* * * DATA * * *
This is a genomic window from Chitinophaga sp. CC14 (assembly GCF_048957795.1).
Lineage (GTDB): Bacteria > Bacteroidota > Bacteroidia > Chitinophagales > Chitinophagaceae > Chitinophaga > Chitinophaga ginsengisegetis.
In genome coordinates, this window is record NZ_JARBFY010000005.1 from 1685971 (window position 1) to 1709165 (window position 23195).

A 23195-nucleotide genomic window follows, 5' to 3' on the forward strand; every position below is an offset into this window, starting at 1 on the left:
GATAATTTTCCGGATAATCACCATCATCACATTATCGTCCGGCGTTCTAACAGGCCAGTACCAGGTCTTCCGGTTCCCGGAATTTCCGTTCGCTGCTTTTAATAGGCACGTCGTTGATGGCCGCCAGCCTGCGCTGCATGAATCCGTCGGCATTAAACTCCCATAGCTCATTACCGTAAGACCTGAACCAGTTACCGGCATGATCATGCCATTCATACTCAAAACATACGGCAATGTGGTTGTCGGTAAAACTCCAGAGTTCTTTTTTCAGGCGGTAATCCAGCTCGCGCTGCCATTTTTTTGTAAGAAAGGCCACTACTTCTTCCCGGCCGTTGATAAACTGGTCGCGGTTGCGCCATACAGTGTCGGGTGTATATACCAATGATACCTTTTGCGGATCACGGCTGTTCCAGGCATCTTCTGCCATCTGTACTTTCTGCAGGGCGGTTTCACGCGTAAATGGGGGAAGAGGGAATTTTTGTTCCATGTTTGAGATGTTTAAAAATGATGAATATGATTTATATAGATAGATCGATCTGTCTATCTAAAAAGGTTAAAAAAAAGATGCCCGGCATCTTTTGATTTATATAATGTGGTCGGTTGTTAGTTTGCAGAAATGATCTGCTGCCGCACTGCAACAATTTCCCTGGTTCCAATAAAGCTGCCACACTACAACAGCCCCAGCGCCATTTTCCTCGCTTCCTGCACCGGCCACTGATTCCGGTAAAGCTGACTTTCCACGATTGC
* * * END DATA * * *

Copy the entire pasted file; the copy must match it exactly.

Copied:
This is a genomic window from Chitinophaga sp. CC14 (assembly GCF_048957795.1).
Lineage (GTDB): Bacteria > Bacteroidota > Bacteroidia > Chitinophagales > Chitinophagaceae > Chitinophaga > Chitinophaga ginsengisegetis.
In genome coordinates, this window is record NZ_JARBFY010000005.1 from 1685971 (window position 1) to 1709165 (window position 23195).

A 23195-nucleotide genomic window follows, 5' to 3' on the forward strand; every position below is an offset into this window, starting at 1 on the left:
GATAATTTTCCGGATAATCACCATCATCACATTATCGTCCGGCGTTCTAACAGGCCAGTACCAGGTCTTCCGGTTCCCGGAATTTCCGTTCGCTGCTTTTAATAGGCACGTCGTTGATGGCCGCCAGCCTGCGCTGCATGAATCCGTCGGCATTAAACTCCCATAGCTCATTACCGTAAGACCTGAACCAGTTACCGGCATGATCATGCCATTCATACTCAAAACATACGGCAATGTGGTTGTCGGTAAAACTCCAGAGTTCTTTTTTCAGGCGGTAATCCAGCTCGCGCTGCCATTTTTTTGTAAGAAAGGCCACTACTTCTTCCCGGCCGTTGATAAACTGGTCGCGGTTGCGCCATACAGTGTCGGGTGTATATACCAATGATACCTTTTGCGGATCACGGCTGTTCCAGGCATCTTCTGCCATCTGTACTTTCTGCAGGGCGGTTTCACGCGTAAATGGGGGAAGAGGGAATTTTTGTTCCATGTTTGAGATGTTTAAAAATGATGAATATGATTTATATAGATAGATCGATCTGTCTATCTAAAAAGGTTAAAAAAAAGATGCCCGGCATCTTTTGATTTATATAATGTGGTCGGTTGTTAGTTTGCAGAAATGATCTGCTGCCGCACTGCAACAATTTCCCTGGTTCCAATAAAGCTGCCACACTACAACAGCCCCAGCGCCATTTTCCTCGCTTCCTGCACCGGCCACTGATTCCGGTAAAGCTGACTTTCCACGATTGC